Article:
After two terrific seasons Netflix’s landmark streaming series, House of Cards, stumbled noticeably in its third season. Fortunately, Season 4 makes a strong comeback for this saga of perverse political ambition inside the Beltway. Many of the original characters return including President Frank Underwood (Kevin Spacey), his wife Claire (Robin Wright), chief of staff Doug Stamper (Michael Kelly), former aide Remy Danton (Mahershala Ali) and his girl friend Senator Jackie Sharp (Molly Parker), Vice President Donald Blythe (Reed Birney), and rival Presidential candidate Attorney General Heather Dunbar (Elizabeth Marvel). The Season 4 roster has some strong additions: campaign manager Leeann Harvey (Neve Campbell), Congresswoman Doris Jones (Cicely Tyson), Republican Presidential contender Governor Will Conway (Jeff Kinnaman), and Claire’s mother Elizabeth Hale (Ellen Burstyn).
As the Underwoods’ marriage is on the rocks, Claire alternates visits to her terminally ill mother with the pursuit of her own political ambitions. Even if Frank prevails over his Democratic opponent Heather Dunbar, he must then contend with Governor Conway, a charismatic decorated veteran with a picture-book family, who video-streams his daily life via cellphone. Quirky data scientist Aiden MacAllan (Damian Young) shows the Underwood team how the Conway organization is undermining their campaign by using “Pollyhop,” a sophisticated personal information-gathering program, to target voters.
In the background, disgraced former Washington Herald journalist, Tom Hammerschmidt (Boris McGiver) attempts to dig up the dirt that could permanently derail President Underwood’s political career. Speaking of writers, former best-selling author Thomas Yates (Paul Sparks) is assembling a fictionalized account of the Underwoods while sharing intimate moments with Claire, thereby creating yet another awkward behind-closed-doors problem for the President. If all of this were not enough, Frank Underwood must survive an attempt on his life, a dangerous confrontation with Putin-like Russian President Viktor Petrov (Lars Mikkelsen), and a reluctant military campaign against ICO, a jihadist organization that threatens world stability.
The somewhat unusual 2.00:1 aspect ratio works very well on the small screen. As was the case in Season 3, cameras were 6K-capable Red Epic Dragon with Zeiss Master Prime Lenses. Starting with a 6K-Redcode-source format, a 4K DI master format was used for this 2K Blu-ray disc and yields a very natural appearing film both in its colors and details. Peter Konczal (Urbania) and Paul Elliott (Deadly Impact) shared the cinematographer duties and give viewers a beautifully balanced visual presentation that supports the tense atmosphere essential to a political drama.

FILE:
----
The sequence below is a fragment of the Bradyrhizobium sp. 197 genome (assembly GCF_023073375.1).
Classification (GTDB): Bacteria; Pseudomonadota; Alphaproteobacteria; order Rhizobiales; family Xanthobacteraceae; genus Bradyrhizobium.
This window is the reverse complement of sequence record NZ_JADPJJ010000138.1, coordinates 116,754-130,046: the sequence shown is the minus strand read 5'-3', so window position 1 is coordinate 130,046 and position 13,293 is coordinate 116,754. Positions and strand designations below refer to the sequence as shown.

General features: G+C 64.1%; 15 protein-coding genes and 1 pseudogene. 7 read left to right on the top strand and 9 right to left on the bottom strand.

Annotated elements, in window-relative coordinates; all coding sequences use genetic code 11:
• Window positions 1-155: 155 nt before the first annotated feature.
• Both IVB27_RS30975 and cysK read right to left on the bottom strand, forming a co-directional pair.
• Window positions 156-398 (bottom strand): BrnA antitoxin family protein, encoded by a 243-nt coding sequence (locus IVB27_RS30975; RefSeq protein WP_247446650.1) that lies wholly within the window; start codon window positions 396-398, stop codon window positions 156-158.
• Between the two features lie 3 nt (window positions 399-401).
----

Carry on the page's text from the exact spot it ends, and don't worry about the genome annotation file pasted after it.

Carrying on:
There are two surround sound versions in DTS-HD Master Audio 5.1 (48kHz/24-bit) format: English and dubbed-in French. The dialogue so vital to this show is crystal clear. The surround effects are modest at best and add a discrete touch of ambience.
When you open the multifold disc container, out pops a certificate for Digital HD with Ultraviolet download and miniature Underwood campaign stickers, and that’s it. For viewers with limited attention spans, there are optional recaps before each episode.
The Final Assessment
House of Cards’ top-notch scriptwriters cook up more crises in one 13-episode season than most presidents face during their entire terms in office. Robin Wright made her directorial début in Season 2 and now takes charge of seven episodes. This move proves significant since Season 4 finally sees Claire’s becoming the real power in the Underwood household. Of course, we are not finished with Frank Underwood’s story, as the often-bumpy ride of the first four seasons still leaves us up in the air and wanting more. The good news for HOC binge watchers is that Season 5 will air in 2017.
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